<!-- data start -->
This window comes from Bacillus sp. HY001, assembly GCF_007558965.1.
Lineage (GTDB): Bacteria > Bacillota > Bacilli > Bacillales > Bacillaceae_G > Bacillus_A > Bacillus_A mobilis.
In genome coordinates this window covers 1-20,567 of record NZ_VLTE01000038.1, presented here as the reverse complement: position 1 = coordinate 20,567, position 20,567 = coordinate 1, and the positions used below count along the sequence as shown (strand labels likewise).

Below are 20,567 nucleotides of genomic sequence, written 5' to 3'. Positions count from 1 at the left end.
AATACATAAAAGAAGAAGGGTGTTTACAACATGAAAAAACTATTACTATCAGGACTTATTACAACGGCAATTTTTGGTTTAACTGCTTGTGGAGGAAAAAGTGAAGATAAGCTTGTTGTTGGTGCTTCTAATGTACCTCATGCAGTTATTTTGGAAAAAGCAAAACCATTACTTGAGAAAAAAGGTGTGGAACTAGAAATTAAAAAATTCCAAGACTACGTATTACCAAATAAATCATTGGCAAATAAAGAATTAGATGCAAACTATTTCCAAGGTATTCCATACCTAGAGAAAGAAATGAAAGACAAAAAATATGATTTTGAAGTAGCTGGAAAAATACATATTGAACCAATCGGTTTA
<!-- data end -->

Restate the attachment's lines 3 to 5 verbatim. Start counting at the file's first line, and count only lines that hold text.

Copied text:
In genome coordinates this window covers 1-20,567 of record NZ_VLTE01000038.1, presented here as the reverse complement: position 1 = coordinate 20,567, position 20,567 = coordinate 1, and the positions used below count along the sequence as shown (strand labels likewise).

Below are 20,567 nucleotides of genomic sequence, written 5' to 3'. Positions count from 1 at the left end.
AATACATAAAAGAAGAAGGGTGTTTACAACATGAAAAAACTATTACTATCAGGACTTATTACAACGGCAATTTTTGGTTTAACTGCTTGTGGAGGAAAAAGTGAAGATAAGCTTGTTGTTGGTGCTTCTAATGTACCTCATGCAGTTATTTTGGAAAAAGCAAAACCATTACTTGAGAAAAAAGGTGTGGAACTAGAAATTAAAAAATTCCAAGACTACGTATTACCAAATAAATCATTGGCAAATAAAGAATTAGATGCAAACTATTTCCAAGGTATTCCATACCTAGAGAAAGAAATGAAAGACAAAAAATATGATTTTGAAGTAGCTGGAAAAATACATATTGAACCAATCGGTTTA